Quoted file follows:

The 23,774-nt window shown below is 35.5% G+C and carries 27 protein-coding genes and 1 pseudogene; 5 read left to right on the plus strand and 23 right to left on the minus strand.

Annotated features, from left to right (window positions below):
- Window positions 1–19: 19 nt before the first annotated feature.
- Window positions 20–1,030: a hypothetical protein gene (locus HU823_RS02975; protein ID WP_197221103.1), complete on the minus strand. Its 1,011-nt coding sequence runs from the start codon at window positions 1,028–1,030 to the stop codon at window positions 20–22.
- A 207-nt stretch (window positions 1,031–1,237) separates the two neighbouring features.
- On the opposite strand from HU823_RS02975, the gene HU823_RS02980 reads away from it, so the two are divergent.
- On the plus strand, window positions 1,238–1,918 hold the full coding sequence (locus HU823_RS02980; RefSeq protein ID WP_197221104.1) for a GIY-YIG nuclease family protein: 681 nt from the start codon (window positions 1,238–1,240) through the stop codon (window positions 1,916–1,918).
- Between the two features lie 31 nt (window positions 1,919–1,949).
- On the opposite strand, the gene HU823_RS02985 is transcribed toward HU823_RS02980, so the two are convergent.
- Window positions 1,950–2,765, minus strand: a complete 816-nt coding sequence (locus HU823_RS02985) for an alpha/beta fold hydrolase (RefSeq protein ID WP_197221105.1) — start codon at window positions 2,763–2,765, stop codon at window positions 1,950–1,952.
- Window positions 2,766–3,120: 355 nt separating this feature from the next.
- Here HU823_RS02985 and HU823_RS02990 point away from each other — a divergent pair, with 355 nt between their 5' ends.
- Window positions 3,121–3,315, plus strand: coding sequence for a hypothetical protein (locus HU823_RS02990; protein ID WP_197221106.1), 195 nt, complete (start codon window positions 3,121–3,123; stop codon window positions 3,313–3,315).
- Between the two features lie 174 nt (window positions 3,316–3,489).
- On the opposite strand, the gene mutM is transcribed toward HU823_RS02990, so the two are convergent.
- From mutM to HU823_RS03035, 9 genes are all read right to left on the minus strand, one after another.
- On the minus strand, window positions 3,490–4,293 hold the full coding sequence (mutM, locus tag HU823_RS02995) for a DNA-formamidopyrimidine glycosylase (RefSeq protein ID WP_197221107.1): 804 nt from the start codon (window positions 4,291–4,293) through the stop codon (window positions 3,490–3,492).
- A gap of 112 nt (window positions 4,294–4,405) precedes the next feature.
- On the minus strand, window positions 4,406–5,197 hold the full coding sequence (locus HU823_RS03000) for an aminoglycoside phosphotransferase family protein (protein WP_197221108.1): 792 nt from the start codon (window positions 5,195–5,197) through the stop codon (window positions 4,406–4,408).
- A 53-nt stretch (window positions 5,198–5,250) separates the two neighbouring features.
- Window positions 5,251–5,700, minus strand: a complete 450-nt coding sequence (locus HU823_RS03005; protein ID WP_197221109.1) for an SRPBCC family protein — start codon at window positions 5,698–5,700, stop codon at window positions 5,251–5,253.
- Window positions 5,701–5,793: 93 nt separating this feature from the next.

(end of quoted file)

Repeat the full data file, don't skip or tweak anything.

The 23,774-nt window shown below is 35.5% G+C and carries 27 protein-coding genes and 1 pseudogene; 5 read left to right on the plus strand and 23 right to left on the minus strand.

Annotated features, from left to right (window positions below):
- Window positions 1–19: 19 nt before the first annotated feature.
- Window positions 20–1,030: a hypothetical protein gene (locus HU823_RS02975; protein ID WP_197221103.1), complete on the minus strand. Its 1,011-nt coding sequence runs from the start codon at window positions 1,028–1,030 to the stop codon at window positions 20–22.
- A 207-nt stretch (window positions 1,031–1,237) separates the two neighbouring features.
- On the opposite strand from HU823_RS02975, the gene HU823_RS02980 reads away from it, so the two are divergent.
- On the plus strand, window positions 1,238–1,918 hold the full coding sequence (locus HU823_RS02980; RefSeq protein ID WP_197221104.1) for a GIY-YIG nuclease family protein: 681 nt from the start codon (window positions 1,238–1,240) through the stop codon (window positions 1,916–1,918).
- Between the two features lie 31 nt (window positions 1,919–1,949).
- On the opposite strand, the gene HU823_RS02985 is transcribed toward HU823_RS02980, so the two are convergent.
- Window positions 1,950–2,765, minus strand: a complete 816-nt coding sequence (locus HU823_RS02985) for an alpha/beta fold hydrolase (RefSeq protein ID WP_197221105.1) — start codon at window positions 2,763–2,765, stop codon at window positions 1,950–1,952.
- Window positions 2,766–3,120: 355 nt separating this feature from the next.
- Here HU823_RS02985 and HU823_RS02990 point away from each other — a divergent pair, with 355 nt between their 5' ends.
- Window positions 3,121–3,315, plus strand: coding sequence for a hypothetical protein (locus HU823_RS02990; protein ID WP_197221106.1), 195 nt, complete (start codon window positions 3,121–3,123; stop codon window positions 3,313–3,315).
- Between the two features lie 174 nt (window positions 3,316–3,489).
- On the opposite strand, the gene mutM is transcribed toward HU823_RS02990, so the two are convergent.
- From mutM to HU823_RS03035, 9 genes are all read right to left on the minus strand, one after another.
- On the minus strand, window positions 3,490–4,293 hold the full coding sequence (mutM, locus tag HU823_RS02995) for a DNA-formamidopyrimidine glycosylase (RefSeq protein ID WP_197221107.1): 804 nt from the start codon (window positions 4,291–4,293) through the stop codon (window positions 3,490–3,492).
- A gap of 112 nt (window positions 4,294–4,405) precedes the next feature.
- On the minus strand, window positions 4,406–5,197 hold the full coding sequence (locus HU823_RS03000) for an aminoglycoside phosphotransferase family protein (protein WP_197221108.1): 792 nt from the start codon (window positions 5,195–5,197) through the stop codon (window positions 4,406–4,408).
- A 53-nt stretch (window positions 5,198–5,250) separates the two neighbouring features.
- Window positions 5,251–5,700, minus strand: a complete 450-nt coding sequence (locus HU823_RS03005; protein ID WP_197221109.1) for an SRPBCC family protein — start codon at window positions 5,698–5,700, stop codon at window positions 5,251–5,253.
- Window positions 5,701–5,793: 93 nt separating this feature from the next.